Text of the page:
You want to encourage and support your missionary families but can commit to monthly donations? No problem. We can help with one or two things, one or two times. Ask if there is a bill you can pay directly, or give a one-time amount once a year. Everything helps. I hear stories when these one-time gifts come at exactly the perfect times of need.
2. Affiliate links.
Are you a mompreneur? You can set up an affiliate link on your site where a portion of sales or a sale item goes to a missionary family.
Even one dollar out of a sale is helpful. For instance, where I live, the US dollar value almost doubles our money. Where you think a dollar is not much, a missionary family calls it a blessing.
3. Provide unused books and educational resources
Most families have homeschool resources or books lying around. Receiving these types of materials are like gold to missionary families. It can get hard to acquire teaching material in remote locations, but getting items your family doesn’t need is a treasure.
4. Send them updates and pictures of your family
It can get lonely away from home, even for those who know they are in the middle of God’s will. Even the most on-fire missionary ever can miss home. It is uplifting to receive photos of people or letters from those who love them and are praying for them.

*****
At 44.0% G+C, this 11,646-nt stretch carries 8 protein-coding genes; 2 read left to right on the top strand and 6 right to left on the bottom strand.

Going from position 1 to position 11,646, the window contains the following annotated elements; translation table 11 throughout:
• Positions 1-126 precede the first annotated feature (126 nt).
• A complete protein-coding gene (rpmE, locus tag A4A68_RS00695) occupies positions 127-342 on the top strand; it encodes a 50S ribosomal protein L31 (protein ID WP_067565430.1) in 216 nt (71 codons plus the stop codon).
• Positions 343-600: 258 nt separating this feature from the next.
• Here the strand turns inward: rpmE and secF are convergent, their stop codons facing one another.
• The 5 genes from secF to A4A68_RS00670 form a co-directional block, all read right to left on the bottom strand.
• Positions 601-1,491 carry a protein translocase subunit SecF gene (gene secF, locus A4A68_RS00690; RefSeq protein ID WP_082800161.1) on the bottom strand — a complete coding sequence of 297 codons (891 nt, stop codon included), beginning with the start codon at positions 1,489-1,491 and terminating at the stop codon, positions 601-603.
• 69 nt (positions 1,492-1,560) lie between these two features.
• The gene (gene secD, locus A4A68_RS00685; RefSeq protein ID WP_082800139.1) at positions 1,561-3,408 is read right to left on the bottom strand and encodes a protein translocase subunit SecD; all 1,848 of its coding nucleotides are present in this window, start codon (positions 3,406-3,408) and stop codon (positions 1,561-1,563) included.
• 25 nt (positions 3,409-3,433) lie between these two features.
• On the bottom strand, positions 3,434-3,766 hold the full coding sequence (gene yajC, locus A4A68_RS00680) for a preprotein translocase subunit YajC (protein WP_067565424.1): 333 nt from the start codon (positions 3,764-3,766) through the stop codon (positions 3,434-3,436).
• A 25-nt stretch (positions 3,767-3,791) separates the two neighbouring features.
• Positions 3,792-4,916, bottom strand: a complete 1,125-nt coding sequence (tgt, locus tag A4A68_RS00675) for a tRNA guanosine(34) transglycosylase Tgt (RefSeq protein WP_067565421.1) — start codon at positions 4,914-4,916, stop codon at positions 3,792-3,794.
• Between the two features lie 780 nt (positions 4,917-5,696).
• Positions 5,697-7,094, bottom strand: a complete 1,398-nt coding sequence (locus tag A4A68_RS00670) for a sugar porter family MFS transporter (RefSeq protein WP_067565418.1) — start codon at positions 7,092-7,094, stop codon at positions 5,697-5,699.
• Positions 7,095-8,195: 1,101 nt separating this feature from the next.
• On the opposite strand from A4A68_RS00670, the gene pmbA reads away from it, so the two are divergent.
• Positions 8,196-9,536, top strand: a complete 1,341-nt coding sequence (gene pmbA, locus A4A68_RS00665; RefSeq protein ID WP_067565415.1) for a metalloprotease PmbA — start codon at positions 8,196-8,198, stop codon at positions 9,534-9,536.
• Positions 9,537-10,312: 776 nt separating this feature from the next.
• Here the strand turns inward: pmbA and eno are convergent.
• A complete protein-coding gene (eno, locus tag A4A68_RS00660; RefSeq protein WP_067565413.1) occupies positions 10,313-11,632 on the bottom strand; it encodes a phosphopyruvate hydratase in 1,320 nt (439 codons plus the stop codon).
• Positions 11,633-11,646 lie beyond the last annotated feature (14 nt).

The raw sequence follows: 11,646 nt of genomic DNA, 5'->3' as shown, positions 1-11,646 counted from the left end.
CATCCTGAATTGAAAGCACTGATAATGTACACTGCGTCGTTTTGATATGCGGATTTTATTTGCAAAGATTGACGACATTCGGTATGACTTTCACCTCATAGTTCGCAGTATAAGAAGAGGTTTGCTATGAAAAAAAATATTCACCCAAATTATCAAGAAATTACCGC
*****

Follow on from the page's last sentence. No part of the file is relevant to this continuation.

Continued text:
5. Ask them questions about their work.
Sometimes it can feel as if they are treading water, going nowhere. People come and go in the lives of missionaries, and it can get discouraging. When they can talk to others about their work, they can reflect and see God’s work in it all, even the bad times.
6. Send care packages.
I am not a missionary, but I can tell you that to receive a package while living abroad is WONDERFUL. There is nothing like it. With missionaries, this feeling is the same, if not more.
Receiving gifts shows that people care and took time out of their busy schedules. Missionaries often think of themselves less as they put the needs of others before their own. Getting a care package reminds them that they aren’t alone and are loved.
7. Don’t forget the kids.
Many times we can forget that the kids of missionaries also face their own challenges in a different country. Encourage your kids to be pen pals with missionary kids.
Kids also give a lot of themselves, and we tend to forget they go through tough times. Send them notes as well, have your children practice their writing or drawing skills to encourage the young ones.
8. Send reminders.
You may not have the time to send a full letter to your missionaries, but you can shoot them a quick message. Thank the Lord for the internet! Just tell them “we prayed for you today” or let them know when they came up in your prayer time to lift their spirits.
9. Send acts of kindness when they are back in their home country.